Jump to content
TorGuard
Sign in to follow this  
directnupe

Utmost Security OpenWRT Stubby GETDNS

Rate this topic

Recommended Posts

directnupe

How Maintain Online Optimal Security - DNS OVER TLS Servers' SPKI pin(s) Maintenance and UpKeep -  The listed configuration file found below at the end of this tutorial  is for OpenWRT; however these methods apply to any Distribution where you chose to use STUBBY ( FREEBSD OPNSENSE LINUX DERIVATIVES and so on )

See VERY IMPORTANT UPDATE: at end of this post for best DNS Privacy Test Servers configuration for STUBBY.

ForeThought: If you have figured out how to keep your DNS OVER TLS servers' SPKI pin(s) up to date and secure then skip to the last section where there is an excellent website : https://www.immuniweb.com/ssl/?id=Su8SeUQ4 for running an in depth SSL Security Test for all the servers you chose to deploy on your network.
My Dear Community,
There has been some understandable consternation and occasional grumblings concerning the hassles and difficulties inherent in having
to update and authenticate SPKI pin(s) when running DNS OVER TLS ( DNS Privacy Test Servers ). Towards making this process somewhat more
manageable and easier, I will share with you here some of the methods I employ towards achieving this goal.
First - I have found there are times where listed DNS Privacy Test Servers change their server IP's and / or hostnames from the ones listed  found here: https://dnsprivacy.org/wiki/display/DP/DNS+Privacy+Test+Servers ) on the official page for this project. A few are horribly outdated. In order to avoid falling into this pitfall, I suggest that you do the following periodically.

A - Enter this command from SSH - dig +short dot-jp.blahdns.com ( for example ). This will return the current IP address of the server.
In this case 108.61.201.119 - For instance I use a DNS OVER TLS server not mentioned on the DNS Privacy Test Server page  - doh.defaultroutes.de - by running dig +short doh.defaultroutes.de - I confirmed the server address as 5.45.107.88. By the way the maintainer of this server mistakenly posted the SPKI pin for his server as the main Let's Encrypt Certificate - not the first one in the hierarchy. See below after I ran command - kdig -d @5.45.107.88 +tls-ca +tls-host=doh.defaultroutes.de example.com - the prinout read:

;; DEBUG:  #1, CN=doh.defaultroutes.de
;; DEBUG:      SHA-256 PIN: zYnx/ptyLlxHp9RQ5cHXbe2HJLXyZUT3A/lbyhd0B/M=
;; DEBUG:  #2, C=US,O=Let's Encrypt,CN=Let's Encrypt Authority X3
;; DEBUG:      SHA-256 PIN: YLh1dUR9y6Kja30RrAn7JKnbQG/uEtLMkBgFF2Fuihg=
;; DEBUG: TLS, skipping certificate PIN check
;; DEBUG: TLS, The certificate is trusted.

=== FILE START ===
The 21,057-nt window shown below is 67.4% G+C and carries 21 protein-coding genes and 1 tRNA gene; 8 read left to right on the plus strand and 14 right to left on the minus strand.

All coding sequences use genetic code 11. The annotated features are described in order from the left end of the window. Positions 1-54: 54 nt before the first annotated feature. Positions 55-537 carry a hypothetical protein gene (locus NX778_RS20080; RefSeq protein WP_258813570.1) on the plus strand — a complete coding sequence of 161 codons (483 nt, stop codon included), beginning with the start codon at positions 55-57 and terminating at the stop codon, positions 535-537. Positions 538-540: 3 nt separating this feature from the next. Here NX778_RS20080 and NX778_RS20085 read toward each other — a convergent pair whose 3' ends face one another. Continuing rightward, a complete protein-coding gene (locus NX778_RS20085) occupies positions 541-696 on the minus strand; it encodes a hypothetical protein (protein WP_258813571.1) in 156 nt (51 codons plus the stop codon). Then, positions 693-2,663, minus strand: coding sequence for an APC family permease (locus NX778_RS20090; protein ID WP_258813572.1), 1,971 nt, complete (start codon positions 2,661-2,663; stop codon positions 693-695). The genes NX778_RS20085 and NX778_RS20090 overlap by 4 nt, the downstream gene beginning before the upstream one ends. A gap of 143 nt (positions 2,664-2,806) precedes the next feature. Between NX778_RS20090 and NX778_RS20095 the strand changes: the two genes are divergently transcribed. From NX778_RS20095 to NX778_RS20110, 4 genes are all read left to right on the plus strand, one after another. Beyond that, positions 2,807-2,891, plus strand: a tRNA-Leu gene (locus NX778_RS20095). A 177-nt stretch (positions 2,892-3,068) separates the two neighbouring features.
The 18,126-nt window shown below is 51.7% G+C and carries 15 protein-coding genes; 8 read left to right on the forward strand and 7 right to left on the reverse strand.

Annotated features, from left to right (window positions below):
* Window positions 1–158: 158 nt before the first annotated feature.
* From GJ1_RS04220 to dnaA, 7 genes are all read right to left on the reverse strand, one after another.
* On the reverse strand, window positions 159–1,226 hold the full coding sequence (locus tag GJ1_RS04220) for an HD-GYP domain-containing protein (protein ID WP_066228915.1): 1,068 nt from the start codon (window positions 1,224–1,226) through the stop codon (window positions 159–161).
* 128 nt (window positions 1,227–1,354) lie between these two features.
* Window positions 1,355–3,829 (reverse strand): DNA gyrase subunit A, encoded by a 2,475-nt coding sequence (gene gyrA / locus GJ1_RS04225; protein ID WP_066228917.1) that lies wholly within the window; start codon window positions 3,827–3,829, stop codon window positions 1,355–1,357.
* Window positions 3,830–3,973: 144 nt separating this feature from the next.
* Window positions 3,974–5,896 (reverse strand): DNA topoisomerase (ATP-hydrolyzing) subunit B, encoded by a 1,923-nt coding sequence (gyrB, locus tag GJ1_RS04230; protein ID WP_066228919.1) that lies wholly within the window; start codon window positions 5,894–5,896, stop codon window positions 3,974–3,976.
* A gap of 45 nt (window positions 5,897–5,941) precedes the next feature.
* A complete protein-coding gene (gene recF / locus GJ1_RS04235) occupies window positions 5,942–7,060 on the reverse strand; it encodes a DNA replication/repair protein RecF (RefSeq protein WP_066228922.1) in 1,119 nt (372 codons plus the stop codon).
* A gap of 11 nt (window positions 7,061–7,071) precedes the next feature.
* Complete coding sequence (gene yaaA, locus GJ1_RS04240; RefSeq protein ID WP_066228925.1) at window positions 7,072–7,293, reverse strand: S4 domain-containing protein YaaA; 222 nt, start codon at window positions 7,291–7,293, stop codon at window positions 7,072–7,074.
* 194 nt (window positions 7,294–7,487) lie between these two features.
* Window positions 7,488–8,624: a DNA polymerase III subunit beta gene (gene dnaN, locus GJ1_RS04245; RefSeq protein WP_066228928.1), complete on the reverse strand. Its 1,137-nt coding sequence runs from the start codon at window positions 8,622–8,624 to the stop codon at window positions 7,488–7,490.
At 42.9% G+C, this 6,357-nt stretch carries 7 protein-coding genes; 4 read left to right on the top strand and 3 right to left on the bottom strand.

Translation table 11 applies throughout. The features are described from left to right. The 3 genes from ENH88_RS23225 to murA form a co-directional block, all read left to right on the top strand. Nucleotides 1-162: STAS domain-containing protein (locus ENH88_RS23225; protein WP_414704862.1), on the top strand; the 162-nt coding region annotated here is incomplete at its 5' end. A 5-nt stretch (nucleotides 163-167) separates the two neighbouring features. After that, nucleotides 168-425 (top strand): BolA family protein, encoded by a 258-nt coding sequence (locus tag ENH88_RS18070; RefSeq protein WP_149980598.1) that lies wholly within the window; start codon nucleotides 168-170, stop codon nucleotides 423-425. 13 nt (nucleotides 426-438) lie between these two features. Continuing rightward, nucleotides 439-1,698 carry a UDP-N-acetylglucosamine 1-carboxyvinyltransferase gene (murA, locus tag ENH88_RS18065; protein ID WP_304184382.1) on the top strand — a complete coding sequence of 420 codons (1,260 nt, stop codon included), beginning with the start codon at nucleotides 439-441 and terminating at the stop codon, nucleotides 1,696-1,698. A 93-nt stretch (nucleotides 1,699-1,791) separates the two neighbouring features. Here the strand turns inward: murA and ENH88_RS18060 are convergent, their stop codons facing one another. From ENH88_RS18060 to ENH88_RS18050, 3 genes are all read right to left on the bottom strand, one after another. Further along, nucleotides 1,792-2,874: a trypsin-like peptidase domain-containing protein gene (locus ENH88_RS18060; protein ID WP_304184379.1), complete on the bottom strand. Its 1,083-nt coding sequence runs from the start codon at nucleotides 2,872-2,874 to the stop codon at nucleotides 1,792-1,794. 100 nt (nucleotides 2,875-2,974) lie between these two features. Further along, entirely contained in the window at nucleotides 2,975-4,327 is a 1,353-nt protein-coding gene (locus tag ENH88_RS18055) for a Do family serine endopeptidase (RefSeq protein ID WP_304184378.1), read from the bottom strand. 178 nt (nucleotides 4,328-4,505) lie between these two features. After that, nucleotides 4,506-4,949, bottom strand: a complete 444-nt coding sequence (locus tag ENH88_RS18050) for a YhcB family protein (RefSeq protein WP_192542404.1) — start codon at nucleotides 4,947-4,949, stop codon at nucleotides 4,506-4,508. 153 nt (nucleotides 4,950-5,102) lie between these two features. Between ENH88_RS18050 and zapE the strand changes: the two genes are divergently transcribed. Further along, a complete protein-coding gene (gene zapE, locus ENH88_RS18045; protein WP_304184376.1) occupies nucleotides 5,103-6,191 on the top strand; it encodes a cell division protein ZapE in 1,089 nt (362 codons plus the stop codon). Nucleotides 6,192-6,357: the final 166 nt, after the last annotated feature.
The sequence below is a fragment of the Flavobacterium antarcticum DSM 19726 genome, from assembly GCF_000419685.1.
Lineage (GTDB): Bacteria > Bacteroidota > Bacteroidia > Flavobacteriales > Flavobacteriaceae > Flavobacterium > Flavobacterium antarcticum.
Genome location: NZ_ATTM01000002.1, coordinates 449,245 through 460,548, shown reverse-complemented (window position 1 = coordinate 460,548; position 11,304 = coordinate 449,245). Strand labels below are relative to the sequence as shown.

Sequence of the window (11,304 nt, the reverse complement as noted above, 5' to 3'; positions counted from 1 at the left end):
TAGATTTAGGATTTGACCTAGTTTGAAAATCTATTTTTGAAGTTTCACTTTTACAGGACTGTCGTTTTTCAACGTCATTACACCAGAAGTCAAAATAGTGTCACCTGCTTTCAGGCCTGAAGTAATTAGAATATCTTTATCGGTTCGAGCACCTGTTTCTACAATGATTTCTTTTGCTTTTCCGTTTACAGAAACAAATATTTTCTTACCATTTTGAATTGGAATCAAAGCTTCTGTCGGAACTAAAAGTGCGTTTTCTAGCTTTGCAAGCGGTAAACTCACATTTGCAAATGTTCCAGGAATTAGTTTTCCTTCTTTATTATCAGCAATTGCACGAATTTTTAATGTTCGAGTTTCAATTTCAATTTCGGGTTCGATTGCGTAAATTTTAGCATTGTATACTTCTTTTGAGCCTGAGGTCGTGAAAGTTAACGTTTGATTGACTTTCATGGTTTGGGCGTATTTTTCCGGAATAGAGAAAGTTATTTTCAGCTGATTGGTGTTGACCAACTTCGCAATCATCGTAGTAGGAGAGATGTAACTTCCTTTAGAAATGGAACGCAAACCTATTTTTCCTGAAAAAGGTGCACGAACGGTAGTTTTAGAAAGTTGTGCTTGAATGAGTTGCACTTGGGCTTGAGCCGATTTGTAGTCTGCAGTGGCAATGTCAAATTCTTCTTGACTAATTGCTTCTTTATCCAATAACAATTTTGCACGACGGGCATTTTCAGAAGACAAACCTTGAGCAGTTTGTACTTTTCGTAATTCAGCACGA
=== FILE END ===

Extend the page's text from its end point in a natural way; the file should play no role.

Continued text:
You see the first certificate is the correct one. While # 2 belongs to Let's Encrypt ( YLh1dUR9y6Kja30RrAn7JKnbQG/uEtLMkBgFF2Fuihg= ) and is on all the certificates they issue and is valid for the next 697 days - you do the math. He in error listed the wrong PIN.
   
You may also issue the host command - host dot-jp.blahdns.com - which returns dot-jp.blahdns.com has address 108.61.201.119 and dot-jp.blahdns.com has IPv6 address 2001:19f0:7001:1ded:5400:1ff:fe90:945b
You may also use nslookup command  which works both ways - nslookup dot-jp.blahdns.com returns both the IPv4 and IPV6 server addresses.
nslookup 108.61.201.119 this returned with an answer for the server being jp1.blahdns.com - this error is why you need to run more than method to validate your findings for your settings.
I chose BlahDNS because not too long ago they changed both their servers' IP and hostnames. In addition their SPKI pin(s) have been updated ( changed ). Many ( not all ) of these DNS Privacy Test Server providers use Let's Encrypt Certificates and as many of you well know these must be renewed every three months. I will address this as we continue along.
Lastly, if needs be for any reason try Googling the server hostname or IP address to see if either has been modified.

Secondly - Now let's move on to see if are DNS OVER TLS servers' SPKI pin(s) are verified as being current ( not expired ) and trusted.
A - The easiest and most straightforward method of attempting to do this is to issue this command: gnutls-cli --print-cert -p 443 108.61.201.119 - where 443 is the port I chose to connect to the dot-jp.blahdns.com DNS TLS server. If I selected to connect over port 853 the I would have issued - gnutls-cli --print-cert -p 853 108.61.201.119 . BlahDNS permits both ports 443 and 853 for TLS  - see here for real time status and configuration of DNS Privacy Test Servers : https://dnsprivacy.org/jenkins/job/dnsprivacy-monitoring/ You must install